Thursday, May 30, 2019

Fiji maintains rate but growth seen easing from 2018

     Fiji's central bank left its benchmark Overnight Policy Rate (OPR) unchanged at 0.50 percent as the economy is poised to continue expanding for the 10th consecutive year, though at a more moderate pace than in 2018, while its twin objectives of price stability and and adequate foreign reserves remain intact.
     The Reserve Bank of Fiji (RBF), which has maintained its rate since October 2011, said recent data showed a deceleration in economic activity in tandem with the slowing global economy, the government's expected fiscal consolidation and a natural slowdown in growth after 9 years of expansion.
     RBP Governor Ariff Ali said private sector credit grew by 8.3 percent in April, unchanged from March but slower than growth in the first two months, reflecting slower consumptions and investment borrowing.
     On May 10 RBF lowered its 2019 growth forecast to 2.7 percent from an earlier forecast of 3.4 percent, and down from 4.2 percent in 2018, as overall aggregated demand is expected to be modest this year on slower private sector credit and consolidation in the 2019-20 national budget.
     For 2020 and 2021 the central bank forecast broad-based growth of around 3.0 percent, with major contributions from agriculture, manufacturing, information and communication, wholesale & retail trade, and the accommodation & food services sectors.
    The next update of economic projections is in October.
    Fiji's inflation rate fell to 2.1 percent in April from 4.0 percent in March from lower prices of food and non-alcoholic beverages, utilities and transport. By year-end inflation is expected around 3.5 percent.
    Fiji's foreign reserves were comfortable at $1,931.4 million as of May 30, sufficient for 4.2 months of import cover, down from $1,932.4 million as of April 25 but up from $1,923.7 million as of March 28.
    In February the International Monetary Fund said Fiji's economy had recovered well from several natural disasters but cautioned external conditions were becoming less favorable due to low sugar prices, higher oil prices and slowing growth in its main trading partners.
     It called on Fiji's government to speed up fiscal consolidation to rebuild fiscal space and support external stability, adding monetary policy may need to be tightened to help narrow the current account deficits and preserve foreign reserves in tandem with fiscal consolidation if less favorable external conditions persist.
     The IMF forecast gross domestic product growth this year of 3.4 percent and 3.3 percent in 2020, with inflation averaging 3.5 percent this year and 3.0 percent in 2020.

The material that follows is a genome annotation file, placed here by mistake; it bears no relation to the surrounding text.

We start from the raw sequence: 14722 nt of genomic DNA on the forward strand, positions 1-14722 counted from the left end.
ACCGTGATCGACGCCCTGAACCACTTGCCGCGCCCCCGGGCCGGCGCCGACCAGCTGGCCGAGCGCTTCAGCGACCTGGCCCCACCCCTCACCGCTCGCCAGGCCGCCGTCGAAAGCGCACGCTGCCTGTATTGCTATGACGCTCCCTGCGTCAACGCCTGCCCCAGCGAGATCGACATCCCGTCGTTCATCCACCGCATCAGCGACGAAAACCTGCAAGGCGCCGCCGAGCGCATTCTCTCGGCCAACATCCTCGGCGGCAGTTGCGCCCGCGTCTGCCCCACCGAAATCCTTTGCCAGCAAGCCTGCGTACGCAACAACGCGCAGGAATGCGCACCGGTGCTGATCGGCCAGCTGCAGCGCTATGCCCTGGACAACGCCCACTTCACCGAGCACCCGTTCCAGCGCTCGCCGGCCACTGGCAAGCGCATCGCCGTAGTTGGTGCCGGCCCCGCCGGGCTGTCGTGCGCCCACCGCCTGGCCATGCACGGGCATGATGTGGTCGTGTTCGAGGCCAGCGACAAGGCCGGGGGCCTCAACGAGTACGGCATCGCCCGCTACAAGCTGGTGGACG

The central government's budget was seen narrowing to a deficit of 3.6 percent of GDP this year from 4.4 percent in 2018 and to 3.3 percent in 2020 while public debt was seen rising to 50.2 percent of GDP in 2019 from 49.8 percent in 2018 and then to 50.4 percent in 2020.


     The Reserve Bank of Fiji issued the following press release:

"The Reserve Bank of Fiji Board at its monthly meeting on 30 May agreed to maintain the Overnight Policy Rate at 0.5 percent.
In announcing the decision, the Governor and Chairman of the Board, Mr Ariff Ali, stated that the current monetary policy setting would support the Fijian economy which is set to achieve another year of economic growth, albeit at a slower pace. The moderation is in tandem with the slowing global economy, the expected fiscal consolidation by Government and the natural slowdown in growth following nine years of economic expansion. Recent indicators reveal a general deceleration in economic activity as sectoral performances were mixed. Private sector credit grew by 8.3 percent in April, unchanged from March, but slower than the growth in the first two months. The outturn was reflective of the slowdown in both consumption and investment borrowing.
Governor Ali highlighted that the Reserve Bank’s twin monetary policy objectives remain intact. Annual inflation fell to 2.1 percent in April from 4.0 percent in March owing to lower prices of food & non-alcoholic beverages; utilities and the transport categories. Headline inflation is expected to be around 3.5 percent by year-end. Foreign reserves as at 30 May stood at $1,931.4 million, sufficient to cover 4.2 months of retained imports and are expected to remain at comfortable levels over themedium term. Commercial banks’ liquidity was $329.7 million as at 29 May and is deemed sufficient to support economic activity.
The Governor concluded that in light of recent global and domestic economic developments and the outlook for the near term, the current monetary policy stance remains appropriate. However, the Bank will continue to closely monitor these developments and align monetary policy accordingly."


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